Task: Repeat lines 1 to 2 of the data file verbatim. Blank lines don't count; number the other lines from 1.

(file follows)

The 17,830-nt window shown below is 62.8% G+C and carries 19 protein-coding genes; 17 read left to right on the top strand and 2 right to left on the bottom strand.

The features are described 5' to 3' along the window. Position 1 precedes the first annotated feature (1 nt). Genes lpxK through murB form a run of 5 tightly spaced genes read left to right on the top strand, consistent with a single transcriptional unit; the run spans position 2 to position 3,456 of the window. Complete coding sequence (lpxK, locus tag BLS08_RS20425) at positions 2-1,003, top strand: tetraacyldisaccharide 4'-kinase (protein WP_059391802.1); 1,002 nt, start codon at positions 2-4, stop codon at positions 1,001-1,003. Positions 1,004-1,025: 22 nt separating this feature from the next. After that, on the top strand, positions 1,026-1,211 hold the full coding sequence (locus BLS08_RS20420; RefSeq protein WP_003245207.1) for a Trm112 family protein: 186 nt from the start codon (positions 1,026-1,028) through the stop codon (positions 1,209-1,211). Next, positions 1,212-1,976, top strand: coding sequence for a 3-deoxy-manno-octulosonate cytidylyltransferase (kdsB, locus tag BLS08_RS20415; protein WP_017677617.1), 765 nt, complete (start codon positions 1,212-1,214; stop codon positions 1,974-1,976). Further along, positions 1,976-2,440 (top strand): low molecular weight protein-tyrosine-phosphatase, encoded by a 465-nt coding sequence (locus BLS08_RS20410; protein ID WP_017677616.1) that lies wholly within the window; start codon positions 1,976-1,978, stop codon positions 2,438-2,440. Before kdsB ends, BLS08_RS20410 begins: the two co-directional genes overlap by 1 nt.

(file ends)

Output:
The 17,830-nt window shown below is 62.8% G+C and carries 19 protein-coding genes; 17 read left to right on the top strand and 2 right to left on the bottom strand.

The features are described 5' to 3' along the window. Position 1 precedes the first annotated feature (1 nt). Genes lpxK through murB form a run of 5 tightly spaced genes read left to right on the top strand, consistent with a single transcriptional unit; the run spans position 2 to position 3,456 of the window. Complete coding sequence (lpxK, locus tag BLS08_RS20425) at positions 2-1,003, top strand: tetraacyldisaccharide 4'-kinase (protein WP_059391802.1); 1,002 nt, start codon at positions 2-4, stop codon at positions 1,001-1,003. Positions 1,004-1,025: 22 nt separating this feature from the next. After that, on the top strand, positions 1,026-1,211 hold the full coding sequence (locus BLS08_RS20420; RefSeq protein WP_003245207.1) for a Trm112 family protein: 186 nt from the start codon (positions 1,026-1,028) through the stop codon (positions 1,209-1,211). Next, positions 1,212-1,976, top strand: coding sequence for a 3-deoxy-manno-octulosonate cytidylyltransferase (kdsB, locus tag BLS08_RS20415; protein WP_017677617.1), 765 nt, complete (start codon positions 1,212-1,214; stop codon positions 1,974-1,976). Further along, positions 1,976-2,440 (top strand): low molecular weight protein-tyrosine-phosphatase, encoded by a 465-nt coding sequence (locus BLS08_RS20410; protein ID WP_017677616.1) that lies wholly within the window; start codon positions 1,976-1,978, stop codon positions 2,438-2,440. Before kdsB ends, BLS08_RS20410 begins: the two co-directional genes overlap by 1 nt.